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Anti-Anxiety Drugs Most Commonly Abused by People Under 30

Did you know the rate of overdose deaths from anti-anxiety drugs alone increased fourfold from 1996 to 2013? And there’s a common misconception that anti-anxiety medication is safe because it’s prescribed by a doctor?

But that’s not always the case.

Let’s take a look at a few anti-anxiety drugs most commonly abused by people under 30.

Xanax

Prescription drug abuse of anxiety medication such as Xanax is widespread among those under 30. Xanax is the name brand for alprazolam, a benzodiazepine (benzo) used to treat generalized anxiety, PTSD, social anxiety, phobias and obsessive-compulsive disorder. Xanax was originally created in the 1960s for use as a sleep aid and muscle relaxer. It was soon discovered that it had properties ideal for addressing anxiety.

Xanax works by calming excessive responses of the Central Nervous System. Xanax was officially approved by the FDA for the use in anxiety treatment in 1981. Those who use Xanax experience an ever-increasing rate of tolerance, meaning they need more and more of the drug for the same effects.

Typical symptoms of Xanax misuse include:

  • Light-headedness
  • Excessive sleepiness
  • Grogginess
  • Dry mouth
  • Headache
  • Stomach discomfort and vomiting
  • Dizziness

If Xanax is mixed with alcohol or a narcotic painkiller, it can make a person fall asleep and cause their breathing to slow. This can eventually lead to respiratory arrest and death.

Klonopin

Klonopin is the brand name for clonazepam, a benzo prescribed to treat seizures, panic, phobias and social anxiety. Klonopin is known to have sedative properties and became available on the market in 1975.

When abused, Klonopin provides a euphoric sensation and a completely relaxed mind and body.

Signs of abuse may include:

  • Slurred speech
  • Clumsiness
  • Agitation
  • Nausea or vomiting
  • Dizziness
  • Paranoia
  • Extreme drowsiness
  • Aggression

Serious and often life-threatening consequences of Klonopin abuse include:

  • Rashes
  • Extreme trouble breathing
  • Excessive depression of the Central Nervous System
  • Seizures
  • The inability to catch your breath, eventually leading to suffocation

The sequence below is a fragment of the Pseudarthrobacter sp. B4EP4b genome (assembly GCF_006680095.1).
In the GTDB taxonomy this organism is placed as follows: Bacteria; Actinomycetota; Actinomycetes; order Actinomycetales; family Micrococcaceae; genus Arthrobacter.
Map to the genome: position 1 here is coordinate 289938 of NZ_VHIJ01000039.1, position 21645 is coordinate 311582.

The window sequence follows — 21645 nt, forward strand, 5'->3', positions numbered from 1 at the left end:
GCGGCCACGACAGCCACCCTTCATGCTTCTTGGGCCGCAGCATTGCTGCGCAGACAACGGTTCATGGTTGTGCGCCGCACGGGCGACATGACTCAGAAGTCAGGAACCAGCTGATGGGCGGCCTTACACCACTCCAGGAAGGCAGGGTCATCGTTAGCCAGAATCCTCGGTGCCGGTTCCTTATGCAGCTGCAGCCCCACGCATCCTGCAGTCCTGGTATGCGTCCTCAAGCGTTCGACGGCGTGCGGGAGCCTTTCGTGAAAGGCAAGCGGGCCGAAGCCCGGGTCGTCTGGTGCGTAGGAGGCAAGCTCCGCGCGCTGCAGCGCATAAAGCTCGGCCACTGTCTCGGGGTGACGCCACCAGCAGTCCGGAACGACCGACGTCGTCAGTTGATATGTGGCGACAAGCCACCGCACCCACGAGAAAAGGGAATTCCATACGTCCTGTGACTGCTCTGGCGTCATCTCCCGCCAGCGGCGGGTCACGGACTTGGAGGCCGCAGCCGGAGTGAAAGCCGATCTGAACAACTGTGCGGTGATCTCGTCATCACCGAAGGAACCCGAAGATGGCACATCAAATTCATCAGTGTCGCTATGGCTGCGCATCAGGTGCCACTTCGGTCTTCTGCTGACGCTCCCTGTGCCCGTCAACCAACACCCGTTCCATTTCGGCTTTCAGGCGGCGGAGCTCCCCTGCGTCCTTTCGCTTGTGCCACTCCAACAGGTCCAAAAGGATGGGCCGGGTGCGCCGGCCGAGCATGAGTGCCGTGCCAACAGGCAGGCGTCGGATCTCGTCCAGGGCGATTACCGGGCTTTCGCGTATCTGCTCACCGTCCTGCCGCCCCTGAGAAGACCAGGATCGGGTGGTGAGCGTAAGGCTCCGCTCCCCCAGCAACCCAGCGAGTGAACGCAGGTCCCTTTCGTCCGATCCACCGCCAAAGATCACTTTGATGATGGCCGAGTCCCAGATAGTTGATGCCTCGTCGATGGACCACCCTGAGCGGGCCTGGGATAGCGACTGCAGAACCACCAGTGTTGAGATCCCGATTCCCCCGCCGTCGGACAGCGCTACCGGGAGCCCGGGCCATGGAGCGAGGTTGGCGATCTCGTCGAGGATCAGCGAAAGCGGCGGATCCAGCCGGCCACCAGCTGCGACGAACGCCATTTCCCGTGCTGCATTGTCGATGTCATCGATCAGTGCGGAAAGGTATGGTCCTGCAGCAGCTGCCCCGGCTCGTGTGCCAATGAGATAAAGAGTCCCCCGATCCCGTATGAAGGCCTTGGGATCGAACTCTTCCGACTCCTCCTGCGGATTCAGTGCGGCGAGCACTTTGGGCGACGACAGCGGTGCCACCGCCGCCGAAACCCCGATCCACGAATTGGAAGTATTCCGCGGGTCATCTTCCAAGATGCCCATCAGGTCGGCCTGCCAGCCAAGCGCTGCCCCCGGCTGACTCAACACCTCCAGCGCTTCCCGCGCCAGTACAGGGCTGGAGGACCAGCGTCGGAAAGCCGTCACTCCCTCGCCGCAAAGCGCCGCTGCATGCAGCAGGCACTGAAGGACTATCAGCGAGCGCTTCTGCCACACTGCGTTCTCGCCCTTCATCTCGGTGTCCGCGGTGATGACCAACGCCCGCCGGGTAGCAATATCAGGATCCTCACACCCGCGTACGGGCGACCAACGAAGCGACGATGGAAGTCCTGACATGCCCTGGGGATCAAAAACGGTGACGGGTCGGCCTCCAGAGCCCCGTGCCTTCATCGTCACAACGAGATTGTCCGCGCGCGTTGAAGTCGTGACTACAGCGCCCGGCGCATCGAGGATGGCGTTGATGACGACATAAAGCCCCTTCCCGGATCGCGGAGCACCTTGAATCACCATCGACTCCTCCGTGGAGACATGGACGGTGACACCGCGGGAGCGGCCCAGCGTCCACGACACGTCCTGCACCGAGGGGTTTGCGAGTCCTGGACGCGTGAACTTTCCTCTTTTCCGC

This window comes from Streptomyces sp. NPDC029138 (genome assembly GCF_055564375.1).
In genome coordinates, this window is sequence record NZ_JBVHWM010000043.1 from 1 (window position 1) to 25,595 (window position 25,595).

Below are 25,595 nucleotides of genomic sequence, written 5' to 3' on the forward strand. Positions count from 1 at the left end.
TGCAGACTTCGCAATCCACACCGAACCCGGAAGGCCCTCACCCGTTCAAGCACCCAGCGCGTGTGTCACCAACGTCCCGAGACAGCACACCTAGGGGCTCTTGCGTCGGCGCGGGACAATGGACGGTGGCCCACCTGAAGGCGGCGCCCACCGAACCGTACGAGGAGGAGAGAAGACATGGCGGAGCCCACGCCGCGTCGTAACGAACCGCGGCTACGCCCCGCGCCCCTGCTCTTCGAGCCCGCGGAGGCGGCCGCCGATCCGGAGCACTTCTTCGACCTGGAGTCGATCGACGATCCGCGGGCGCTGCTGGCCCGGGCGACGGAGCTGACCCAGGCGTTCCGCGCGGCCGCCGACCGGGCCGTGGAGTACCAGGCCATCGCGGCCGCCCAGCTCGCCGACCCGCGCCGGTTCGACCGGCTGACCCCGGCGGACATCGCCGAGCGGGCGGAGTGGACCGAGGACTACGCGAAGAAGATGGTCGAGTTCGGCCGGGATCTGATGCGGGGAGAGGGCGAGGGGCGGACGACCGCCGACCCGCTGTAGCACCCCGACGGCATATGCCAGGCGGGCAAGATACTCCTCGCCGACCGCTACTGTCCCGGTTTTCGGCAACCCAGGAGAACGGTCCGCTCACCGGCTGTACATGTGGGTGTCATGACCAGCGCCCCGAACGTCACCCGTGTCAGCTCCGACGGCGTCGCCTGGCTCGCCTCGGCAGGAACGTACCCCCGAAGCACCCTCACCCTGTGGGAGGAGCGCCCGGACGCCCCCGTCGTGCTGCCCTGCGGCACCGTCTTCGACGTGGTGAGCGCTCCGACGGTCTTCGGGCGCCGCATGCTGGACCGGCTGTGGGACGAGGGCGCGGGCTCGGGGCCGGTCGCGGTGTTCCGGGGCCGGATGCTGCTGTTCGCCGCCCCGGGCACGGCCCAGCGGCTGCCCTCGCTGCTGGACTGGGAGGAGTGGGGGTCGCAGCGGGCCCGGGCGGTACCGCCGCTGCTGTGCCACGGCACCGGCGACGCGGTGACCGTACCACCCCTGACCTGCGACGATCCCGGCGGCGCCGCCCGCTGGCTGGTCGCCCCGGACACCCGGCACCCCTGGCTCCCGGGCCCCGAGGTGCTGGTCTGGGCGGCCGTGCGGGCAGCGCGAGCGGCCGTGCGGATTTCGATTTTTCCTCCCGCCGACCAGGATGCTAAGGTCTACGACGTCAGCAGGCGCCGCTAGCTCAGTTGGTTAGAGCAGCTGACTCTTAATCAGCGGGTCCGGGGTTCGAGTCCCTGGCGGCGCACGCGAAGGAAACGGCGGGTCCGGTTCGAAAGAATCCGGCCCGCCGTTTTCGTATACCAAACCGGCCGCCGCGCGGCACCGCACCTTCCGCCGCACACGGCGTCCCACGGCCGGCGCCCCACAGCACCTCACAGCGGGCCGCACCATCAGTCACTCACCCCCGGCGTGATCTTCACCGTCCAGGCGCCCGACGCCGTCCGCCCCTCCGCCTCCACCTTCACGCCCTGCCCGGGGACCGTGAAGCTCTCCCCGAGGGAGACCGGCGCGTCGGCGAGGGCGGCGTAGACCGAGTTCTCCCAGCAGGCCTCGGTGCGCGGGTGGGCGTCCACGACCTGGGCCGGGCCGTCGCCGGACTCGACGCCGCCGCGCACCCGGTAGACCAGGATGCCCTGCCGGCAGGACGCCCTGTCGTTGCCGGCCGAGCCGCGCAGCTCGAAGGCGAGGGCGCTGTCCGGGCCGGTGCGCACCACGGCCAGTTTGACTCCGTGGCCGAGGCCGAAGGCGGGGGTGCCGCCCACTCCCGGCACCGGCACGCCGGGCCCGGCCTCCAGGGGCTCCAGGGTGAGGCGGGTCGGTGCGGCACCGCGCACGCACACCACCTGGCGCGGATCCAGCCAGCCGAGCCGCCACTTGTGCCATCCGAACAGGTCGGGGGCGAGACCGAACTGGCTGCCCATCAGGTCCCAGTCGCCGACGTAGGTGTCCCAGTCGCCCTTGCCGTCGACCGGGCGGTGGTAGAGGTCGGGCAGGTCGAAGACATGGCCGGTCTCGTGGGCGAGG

Risk factors for drug abuse and addiction include impulsivity, low maturity level, negative peer pressure and unaddressed trauma.

Valium

Valium is the name brand for diazepam, a benzo used in the treatment of generalized anxiety, phobias and social anxiety. Valium is categorized as a tranquilizer and often aids in sleep disorders.

Some common signs of abuse are:

  • Confusion
  • Blurred vision
  • Weakness
  • Respiratory issues
  • Sedation
  • Tremors

The more severe and potentially fatal effects of Valium misuse are:

  • Seizures
  • Preoccupation with self-injury or suicidal thoughts
  • Hallucinations
  • Disorientation

Ativan

Ativan is the brand name for lorazepam, a benzo used to treat panic, phobias, and generalized anxiety. It is one of the most powerful benzodiazepines available on the market.

Signs of Ativan abuse may involve:

  • Significant decrease in appetite
  • Trembling/tremors
  • Loss of balance
  • Profuse perspiration
  • Hallucinations

Ativan abuse is extremely dangerous and can result in life-threatening conditions such as:

  • Respiratory arrest
  • Loss of consciousness
  • Seizures
  • Memory impairment

As with any abused substances, warning signs of Ativan abuse include lying about use, stealing money or medications from others and increased secrecy and defensiveness when asked any questions.

Support For Addiction Recovery

The disease of addiction sweeps through families with its destructive force and leaves only chaos in its wake. Addiction takes an incredible toll on trust, relationships and finances.

But there is hope.

If you or a loved one is in need of treatment for addiction, check us out at Pathways Real Life Recovery in Sandy, Utah. We support you in regaining your power to make positive changes in your life. Give us a call today at 801-895-3006 so we can answer any questions you have.

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Michelle Amerman

Michelle Amerman

Founder & Professional Therapist at Pathway Real Life Recovery
I love being given the opportunity to teach people how to love themselves and feel empowered on a daily basis. Pathways is the real solution to addiction and other habitual issues.
Michelle Amerman

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